Opposition parties say many questions remain, including how the agreement came to be in the first place. WE Charity was to be paid up to $43.5 million to administer the program.

Mr. Poilievre said Friday that Liberal ministers should simply explain what happened.

“The truth is going to come out,” Mr. Poilievre told The Globe and Mail on Friday.

“It appears the government is trying to cover up how this WE program came to exist. I simply don’t believe that nobody has any recollection of who came up with the idea and who set it in motion. … The evidence so far suggests that WE Charity and top Liberals were cooking up this scheme well before the bureaucracy recommended it.”

At Thursday’s committee meeting, Diversity, Inclusion and Youth Minister Bardish Chagger said she was “not directed by the Prime Minister’s Office,” in response to a question about whether she was given a directive to award the contract to WE. She declined to answer whether anyone in her office discussed the matter with the Prime Minister’s Office before it was brought to cabinet.

Last week, WE Charity confirmed that the Prime Minister’s wife, mother and brother were each paid to participate in events.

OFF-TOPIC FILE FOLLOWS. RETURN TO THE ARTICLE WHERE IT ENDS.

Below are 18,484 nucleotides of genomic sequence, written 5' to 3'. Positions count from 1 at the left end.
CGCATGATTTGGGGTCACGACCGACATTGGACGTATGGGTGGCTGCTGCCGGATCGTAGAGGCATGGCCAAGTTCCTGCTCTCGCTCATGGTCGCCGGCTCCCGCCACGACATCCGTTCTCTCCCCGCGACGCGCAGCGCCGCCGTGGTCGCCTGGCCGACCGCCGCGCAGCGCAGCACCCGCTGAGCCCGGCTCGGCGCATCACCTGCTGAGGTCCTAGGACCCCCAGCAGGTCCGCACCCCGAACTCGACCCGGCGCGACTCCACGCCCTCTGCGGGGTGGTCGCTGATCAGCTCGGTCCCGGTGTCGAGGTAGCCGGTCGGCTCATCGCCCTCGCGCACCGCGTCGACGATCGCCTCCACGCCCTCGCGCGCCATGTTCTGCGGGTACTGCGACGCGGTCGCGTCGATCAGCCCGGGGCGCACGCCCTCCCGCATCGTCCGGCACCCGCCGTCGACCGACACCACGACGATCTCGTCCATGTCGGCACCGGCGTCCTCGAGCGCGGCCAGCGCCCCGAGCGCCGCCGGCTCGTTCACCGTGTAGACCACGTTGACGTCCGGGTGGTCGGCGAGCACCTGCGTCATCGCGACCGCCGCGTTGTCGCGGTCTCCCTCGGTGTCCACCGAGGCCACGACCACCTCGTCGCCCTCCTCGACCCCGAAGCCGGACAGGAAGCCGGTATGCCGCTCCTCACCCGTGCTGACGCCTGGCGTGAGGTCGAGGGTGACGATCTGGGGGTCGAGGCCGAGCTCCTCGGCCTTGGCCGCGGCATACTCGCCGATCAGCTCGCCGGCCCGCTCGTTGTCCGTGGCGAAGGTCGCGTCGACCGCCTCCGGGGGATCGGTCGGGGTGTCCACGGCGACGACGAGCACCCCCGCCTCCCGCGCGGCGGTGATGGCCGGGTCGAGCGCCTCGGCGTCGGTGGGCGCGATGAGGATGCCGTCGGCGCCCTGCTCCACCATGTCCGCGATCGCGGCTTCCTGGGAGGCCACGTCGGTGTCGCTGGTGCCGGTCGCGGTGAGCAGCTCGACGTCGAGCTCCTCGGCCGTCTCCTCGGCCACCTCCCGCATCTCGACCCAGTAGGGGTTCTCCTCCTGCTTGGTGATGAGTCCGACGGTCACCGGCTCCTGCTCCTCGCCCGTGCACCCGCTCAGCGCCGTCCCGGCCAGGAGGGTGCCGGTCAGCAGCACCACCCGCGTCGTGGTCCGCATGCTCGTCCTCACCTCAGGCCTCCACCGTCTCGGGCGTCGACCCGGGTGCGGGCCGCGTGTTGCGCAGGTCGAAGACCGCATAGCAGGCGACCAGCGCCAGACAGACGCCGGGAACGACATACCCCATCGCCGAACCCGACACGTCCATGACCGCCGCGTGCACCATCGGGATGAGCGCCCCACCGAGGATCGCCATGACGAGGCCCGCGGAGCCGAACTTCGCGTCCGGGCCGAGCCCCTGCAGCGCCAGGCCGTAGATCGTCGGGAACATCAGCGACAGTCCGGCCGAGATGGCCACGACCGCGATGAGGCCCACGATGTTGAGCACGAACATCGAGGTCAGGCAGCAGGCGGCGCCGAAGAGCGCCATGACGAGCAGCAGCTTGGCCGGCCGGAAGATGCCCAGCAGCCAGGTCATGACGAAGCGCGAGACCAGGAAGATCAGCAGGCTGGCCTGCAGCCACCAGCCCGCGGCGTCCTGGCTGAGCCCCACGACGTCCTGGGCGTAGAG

Mr. Trudeau and Mr. Morneau have both apologized for not recusing themselves from the cabinet decision to award WE the contract. Mr. Morneau’s daughter works at the charity.

“I made a mistake,” Mr. Morneau said at a press conference in Toronto on Friday. “I regret and I apologize sincerely for having made that mistake. I think it’s made our ability to deliver on this program more challenging.”

NDP ethics critic Charlie Angus said Friday that deep ties between the Trudeau family and the WE Charity demand greater scrutiny, including why this did not raise red flags inside the PMO.

“It raises the question whether there was an attempt to buy political influence. That, to me, is the issue before us … the financial interests of the Trudeau family and WE have become very convoluted and very connected. That is what we need to clarify.”

Mr. Barrett said that past government ministers have recused themselves to avoid any conflict of interest, including then-prime minister Stephen Harper. Mr. Harper withdrew from a decision that involved a company where his brother worked.

“We don’t need to go back to Plato and we don’t need to practice our Latin to look at very, very recent and relevant examples of why what we’re doing here is essential to preserve public confidence in our institutions,” Mr. Barrett said.

Employment Minister Carla Qualtrough said Friday that she did not speak to anyone at WE, adding that it was not her file to carry.

She also said it was a mistake to have Mr. Trudeau and Mr. Morneau at the cabinet table for the decision but she stood by the decision to award the contract to WE.

“I can assure everyone, and all Canadians, that at cabinet we were very confident that this was the best way forward for students.”

With reports from Bill Curry